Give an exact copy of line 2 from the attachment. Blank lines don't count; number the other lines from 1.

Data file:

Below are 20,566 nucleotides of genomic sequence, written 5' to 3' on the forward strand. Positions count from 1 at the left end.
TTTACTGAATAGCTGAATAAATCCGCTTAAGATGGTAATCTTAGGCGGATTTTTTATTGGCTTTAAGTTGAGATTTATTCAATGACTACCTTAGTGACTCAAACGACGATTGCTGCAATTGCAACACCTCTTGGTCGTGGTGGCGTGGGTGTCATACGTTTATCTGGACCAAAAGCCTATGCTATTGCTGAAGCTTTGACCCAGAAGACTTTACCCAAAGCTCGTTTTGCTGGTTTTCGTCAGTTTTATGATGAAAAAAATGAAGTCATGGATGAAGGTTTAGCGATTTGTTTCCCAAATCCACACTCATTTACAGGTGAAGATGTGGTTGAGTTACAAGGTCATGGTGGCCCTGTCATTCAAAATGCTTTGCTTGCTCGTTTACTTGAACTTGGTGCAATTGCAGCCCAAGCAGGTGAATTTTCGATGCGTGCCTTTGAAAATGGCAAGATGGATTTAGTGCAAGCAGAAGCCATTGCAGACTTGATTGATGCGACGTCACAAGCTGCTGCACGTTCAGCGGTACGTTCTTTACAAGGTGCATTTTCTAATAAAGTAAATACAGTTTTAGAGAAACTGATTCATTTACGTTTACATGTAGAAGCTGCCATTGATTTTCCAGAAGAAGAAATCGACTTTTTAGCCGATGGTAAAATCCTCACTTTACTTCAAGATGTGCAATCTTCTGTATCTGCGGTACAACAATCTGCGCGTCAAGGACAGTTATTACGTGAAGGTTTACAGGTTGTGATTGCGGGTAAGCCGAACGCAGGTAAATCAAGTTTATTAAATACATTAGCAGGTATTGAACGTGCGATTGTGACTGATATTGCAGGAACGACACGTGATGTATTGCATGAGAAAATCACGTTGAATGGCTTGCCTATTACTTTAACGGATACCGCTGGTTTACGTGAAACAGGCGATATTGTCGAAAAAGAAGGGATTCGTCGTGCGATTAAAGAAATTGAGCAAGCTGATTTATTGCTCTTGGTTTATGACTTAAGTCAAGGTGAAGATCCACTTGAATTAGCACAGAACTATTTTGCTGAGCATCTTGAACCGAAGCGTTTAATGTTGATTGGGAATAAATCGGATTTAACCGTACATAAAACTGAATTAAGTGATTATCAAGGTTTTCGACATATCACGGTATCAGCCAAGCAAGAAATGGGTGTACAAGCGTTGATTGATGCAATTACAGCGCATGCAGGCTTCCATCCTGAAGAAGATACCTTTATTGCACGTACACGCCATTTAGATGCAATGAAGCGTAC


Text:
TTTACTGAATAGCTGAATAAATCCGCTTAAGATGGTAATCTTAGGCGGATTTTTTATTGGCTTTAAGTTGAGATTTATTCAATGACTACCTTAGTGACTCAAACGACGATTGCTGCAATTGCAACACCTCTTGGTCGTGGTGGCGTGGGTGTCATACGTTTATCTGGACCAAAAGCCTATGCTATTGCTGAAGCTTTGACCCAGAAGACTTTACCCAAAGCTCGTTTTGCTGGTTTTCGTCAGTTTTATGATGAAAAAAATGAAGTCATGGATGAAGGTTTAGCGATTTGTTTCCCAAATCCACACTCATTTACAGGTGAAGATGTGGTTGAGTTACAAGGTCATGGTGGCCCTGTCATTCAAAATGCTTTGCTTGCTCGTTTACTTGAACTTGGTGCAATTGCAGCCCAAGCAGGTGAATTTTCGATGCGTGCCTTTGAAAATGGCAAGATGGATTTAGTGCAAGCAGAAGCCATTGCAGACTTGATTGATGCGACGTCACAAGCTGCTGCACGTTCAGCGGTACGTTCTTTACAAGGTGCATTTTCTAATAAAGTAAATACAGTTTTAGAGAAACTGATTCATTTACGTTTACATGTAGAAGCTGCCATTGATTTTCCAGAAGAAGAAATCGACTTTTTAGCCGATGGTAAAATCCTCACTTTACTTCAAGATGTGCAATCTTCTGTATCTGCGGTACAACAATCTGCGCGTCAAGGACAGTTATTACGTGAAGGTTTACAGGTTGTGATTGCGGGTAAGCCGAACGCAGGTAAATCAAGTTTATTAAATACATTAGCAGGTATTGAACGTGCGATTGTGACTGATATTGCAGGAACGACACGTGATGTATTGCATGAGAAAATCACGTTGAATGGCTTGCCTATTACTTTAACGGATACCGCTGGTTTACGTGAAACAGGCGATATTGTCGAAAAAGAAGGGATTCGTCGTGCGATTAAAGAAATTGAGCAAGCTGATTTATTGCTCTTGGTTTATGACTTAAGTCAAGGTGAAGATCCACTTGAATTAGCACAGAACTATTTTGCTGAGCATCTTGAACCGAAGCGTTTAATGTTGATTGGGAATAAATCGGATTTAACCGTACATAAAACTGAATTAAGTGATTATCAAGGTTTTCGACATATCACGGTATCAGCCAAGCAAGAAATGGGTGTACAAGCGTTGATTGATGCAATTACAGCGCATGCAGGCTTCCATCCTGAAGAAGATACCTTTATTGCACGTACACGCCATTTAGATGCAATGAAGCGTAC